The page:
I only got about 2 days of internet time for this break, but today I realized how far I’d relapsed when I caught myself going on Cracked.com for no good reason. It was disappointing and a little frightening; I’d always considered myself in complete control of my impulses, that it wasn’t my impulses I needed to keep in check it was my laziness.
For some reason, the Internet had a pull on me I couldn’t resist. Vegas and I may not have chemistry but the internet always incites a passionate and scandalous affair. Poor Noah; sometimes he even complains about how he’s losing me to its charms.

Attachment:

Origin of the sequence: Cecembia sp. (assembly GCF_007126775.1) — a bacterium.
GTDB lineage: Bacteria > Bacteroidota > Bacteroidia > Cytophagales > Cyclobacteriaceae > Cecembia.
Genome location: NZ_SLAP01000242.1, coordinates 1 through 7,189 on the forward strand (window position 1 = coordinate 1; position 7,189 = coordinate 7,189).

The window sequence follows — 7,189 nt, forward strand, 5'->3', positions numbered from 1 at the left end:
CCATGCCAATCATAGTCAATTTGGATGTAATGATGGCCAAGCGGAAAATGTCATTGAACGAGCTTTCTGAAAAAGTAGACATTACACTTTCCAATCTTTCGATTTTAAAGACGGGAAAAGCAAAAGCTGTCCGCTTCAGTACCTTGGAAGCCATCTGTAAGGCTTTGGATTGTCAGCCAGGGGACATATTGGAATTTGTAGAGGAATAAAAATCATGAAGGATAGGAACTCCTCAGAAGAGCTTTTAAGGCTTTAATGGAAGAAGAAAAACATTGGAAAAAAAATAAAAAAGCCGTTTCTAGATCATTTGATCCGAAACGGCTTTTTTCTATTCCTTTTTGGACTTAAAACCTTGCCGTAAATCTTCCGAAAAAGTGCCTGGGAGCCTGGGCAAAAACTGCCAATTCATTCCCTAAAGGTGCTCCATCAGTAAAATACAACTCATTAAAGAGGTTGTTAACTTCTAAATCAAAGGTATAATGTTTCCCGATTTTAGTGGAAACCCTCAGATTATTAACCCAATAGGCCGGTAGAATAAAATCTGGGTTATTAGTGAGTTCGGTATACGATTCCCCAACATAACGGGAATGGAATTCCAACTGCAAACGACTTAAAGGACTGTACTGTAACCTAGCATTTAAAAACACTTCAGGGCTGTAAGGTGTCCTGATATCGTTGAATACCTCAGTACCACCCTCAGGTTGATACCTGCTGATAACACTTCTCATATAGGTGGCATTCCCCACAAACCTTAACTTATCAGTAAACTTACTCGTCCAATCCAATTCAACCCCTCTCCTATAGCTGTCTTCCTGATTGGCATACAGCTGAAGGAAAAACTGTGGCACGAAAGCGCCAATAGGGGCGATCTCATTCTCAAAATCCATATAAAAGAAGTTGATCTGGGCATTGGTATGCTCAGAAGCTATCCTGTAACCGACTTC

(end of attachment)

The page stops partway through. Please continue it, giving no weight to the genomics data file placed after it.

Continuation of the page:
Perhaps taking a break isn’t such a good idea after all. I just need to develop some sort of anti-laziness formula for these experiments. It makes things that much harder though when I’m so busy in general. I hate being busy; I hate it more than being lazy! I always see busy people and how pompous they act about their “full” lives; “sorry, we can’t hang out this weekend, or the next, I have a life you know…” and I guess it’s not that I really resent them. I more resent myself for trying to become like that, like I was wasting too much time enjoying myself instead of running around having obligations to other people. Being one of them I realize at times I have even less of a life than before I was busy; before I was busy Noah and I would just sit in his room all day doing nothing but enjoying each other’s company.